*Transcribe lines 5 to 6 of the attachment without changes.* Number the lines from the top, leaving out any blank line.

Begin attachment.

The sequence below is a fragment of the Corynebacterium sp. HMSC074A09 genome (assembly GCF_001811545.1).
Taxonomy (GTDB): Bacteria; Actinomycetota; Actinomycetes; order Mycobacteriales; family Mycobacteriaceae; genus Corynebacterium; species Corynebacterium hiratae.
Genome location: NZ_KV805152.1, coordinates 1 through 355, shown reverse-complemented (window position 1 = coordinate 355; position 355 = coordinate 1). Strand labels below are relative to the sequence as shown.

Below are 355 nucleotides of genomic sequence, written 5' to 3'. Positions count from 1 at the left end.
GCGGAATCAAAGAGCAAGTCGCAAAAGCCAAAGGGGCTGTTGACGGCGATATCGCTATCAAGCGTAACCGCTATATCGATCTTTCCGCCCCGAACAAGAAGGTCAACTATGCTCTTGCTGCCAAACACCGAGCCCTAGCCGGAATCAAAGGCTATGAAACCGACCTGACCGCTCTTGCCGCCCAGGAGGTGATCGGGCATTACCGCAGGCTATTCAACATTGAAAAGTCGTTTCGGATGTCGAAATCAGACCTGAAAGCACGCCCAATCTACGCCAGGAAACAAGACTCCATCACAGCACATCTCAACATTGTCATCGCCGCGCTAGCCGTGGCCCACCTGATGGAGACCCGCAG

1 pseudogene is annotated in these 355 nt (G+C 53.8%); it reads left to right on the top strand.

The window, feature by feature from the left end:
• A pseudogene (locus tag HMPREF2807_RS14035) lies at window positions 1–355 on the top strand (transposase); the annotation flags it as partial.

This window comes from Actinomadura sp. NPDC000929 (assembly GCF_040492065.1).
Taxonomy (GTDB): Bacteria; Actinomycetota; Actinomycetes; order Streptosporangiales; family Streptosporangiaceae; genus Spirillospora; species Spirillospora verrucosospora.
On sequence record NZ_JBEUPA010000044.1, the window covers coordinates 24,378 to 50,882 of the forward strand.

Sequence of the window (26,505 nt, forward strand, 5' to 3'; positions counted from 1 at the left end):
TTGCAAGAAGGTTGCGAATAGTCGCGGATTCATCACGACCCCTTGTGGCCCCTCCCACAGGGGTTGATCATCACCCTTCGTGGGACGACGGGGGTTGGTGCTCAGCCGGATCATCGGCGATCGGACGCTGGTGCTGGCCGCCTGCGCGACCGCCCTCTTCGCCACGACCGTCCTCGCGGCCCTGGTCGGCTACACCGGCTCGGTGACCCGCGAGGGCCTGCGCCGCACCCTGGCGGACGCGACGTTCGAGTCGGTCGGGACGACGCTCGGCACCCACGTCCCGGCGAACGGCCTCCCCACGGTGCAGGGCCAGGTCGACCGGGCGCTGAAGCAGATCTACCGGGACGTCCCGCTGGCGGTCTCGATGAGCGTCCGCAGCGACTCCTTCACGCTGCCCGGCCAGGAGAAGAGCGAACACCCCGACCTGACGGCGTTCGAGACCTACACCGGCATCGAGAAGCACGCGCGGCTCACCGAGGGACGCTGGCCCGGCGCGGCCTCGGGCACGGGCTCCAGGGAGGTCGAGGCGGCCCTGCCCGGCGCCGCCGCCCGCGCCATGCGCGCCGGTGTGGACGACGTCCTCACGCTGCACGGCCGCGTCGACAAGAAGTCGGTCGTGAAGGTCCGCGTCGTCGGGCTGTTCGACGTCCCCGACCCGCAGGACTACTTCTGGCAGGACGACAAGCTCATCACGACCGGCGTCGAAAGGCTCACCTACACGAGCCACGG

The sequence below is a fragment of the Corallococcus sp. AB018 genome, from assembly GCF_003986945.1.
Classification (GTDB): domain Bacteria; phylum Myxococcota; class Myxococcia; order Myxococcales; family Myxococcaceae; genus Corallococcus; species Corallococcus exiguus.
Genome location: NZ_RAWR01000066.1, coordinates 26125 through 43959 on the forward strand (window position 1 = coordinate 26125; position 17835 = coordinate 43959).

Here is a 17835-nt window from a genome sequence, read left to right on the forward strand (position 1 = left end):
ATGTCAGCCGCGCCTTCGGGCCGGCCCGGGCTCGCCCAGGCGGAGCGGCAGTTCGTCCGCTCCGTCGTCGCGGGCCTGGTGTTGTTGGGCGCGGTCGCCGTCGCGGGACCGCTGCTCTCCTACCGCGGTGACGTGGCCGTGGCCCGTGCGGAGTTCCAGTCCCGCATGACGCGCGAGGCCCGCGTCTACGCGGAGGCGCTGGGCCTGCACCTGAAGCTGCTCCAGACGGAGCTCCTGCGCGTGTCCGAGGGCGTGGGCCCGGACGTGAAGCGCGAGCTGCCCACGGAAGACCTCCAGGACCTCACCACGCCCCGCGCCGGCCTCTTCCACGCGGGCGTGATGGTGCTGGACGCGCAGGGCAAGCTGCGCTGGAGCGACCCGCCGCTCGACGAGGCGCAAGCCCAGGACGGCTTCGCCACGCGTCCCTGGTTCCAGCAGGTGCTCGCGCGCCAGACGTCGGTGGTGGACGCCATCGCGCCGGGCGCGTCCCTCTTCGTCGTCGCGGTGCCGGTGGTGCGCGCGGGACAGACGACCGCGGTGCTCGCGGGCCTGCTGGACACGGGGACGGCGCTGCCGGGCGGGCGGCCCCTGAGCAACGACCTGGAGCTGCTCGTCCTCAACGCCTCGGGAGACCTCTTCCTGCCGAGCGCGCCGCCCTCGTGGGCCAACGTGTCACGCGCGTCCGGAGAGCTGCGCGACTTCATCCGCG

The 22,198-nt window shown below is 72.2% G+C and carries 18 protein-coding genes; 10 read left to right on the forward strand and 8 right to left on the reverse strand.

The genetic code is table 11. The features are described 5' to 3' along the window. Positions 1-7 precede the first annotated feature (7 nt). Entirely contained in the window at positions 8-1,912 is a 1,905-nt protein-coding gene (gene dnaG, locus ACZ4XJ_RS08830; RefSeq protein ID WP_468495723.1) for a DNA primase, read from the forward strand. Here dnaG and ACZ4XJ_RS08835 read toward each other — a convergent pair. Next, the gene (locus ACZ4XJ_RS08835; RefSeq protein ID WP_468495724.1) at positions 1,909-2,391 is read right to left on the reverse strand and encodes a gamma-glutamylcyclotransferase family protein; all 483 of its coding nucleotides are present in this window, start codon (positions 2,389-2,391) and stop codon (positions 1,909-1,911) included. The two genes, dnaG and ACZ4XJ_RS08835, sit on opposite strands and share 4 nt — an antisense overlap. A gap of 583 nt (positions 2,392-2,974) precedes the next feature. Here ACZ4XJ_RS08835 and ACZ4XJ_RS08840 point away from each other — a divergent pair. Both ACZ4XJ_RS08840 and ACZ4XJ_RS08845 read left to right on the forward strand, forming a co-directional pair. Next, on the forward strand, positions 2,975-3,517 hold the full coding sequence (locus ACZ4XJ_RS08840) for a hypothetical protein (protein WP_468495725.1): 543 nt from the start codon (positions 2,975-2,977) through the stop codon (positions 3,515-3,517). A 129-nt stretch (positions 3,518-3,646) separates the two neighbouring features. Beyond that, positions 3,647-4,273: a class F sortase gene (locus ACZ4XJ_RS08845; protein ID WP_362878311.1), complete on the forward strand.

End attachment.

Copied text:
GCGGAATCAAAGAGCAAGTCGCAAAAGCCAAAGGGGCTGTTGACGGCGATATCGCTATCAAGCGTAACCGCTATATCGATCTTTCCGCCCCGAACAAGAAGGTCAACTATGCTCTTGCTGCCAAACACCGAGCCCTAGCCGGAATCAAAGGCTATGAAACCGACCTGACCGCTCTTGCCGCCCAGGAGGTGATCGGGCATTACCGCAGGCTATTCAACATTGAAAAGTCGTTTCGGATGTCGAAATCAGACCTGAAAGCACGCCCAATCTACGCCAGGAAACAAGACTCCATCACAGCACATCTCAACATTGTCATCGCCGCGCTAGCCGTGGCCCACCTGATGGAGACCCGCAG

1 pseudogene is annotated in these 355 nt (G+C 53.8%); it reads left to right on the top strand.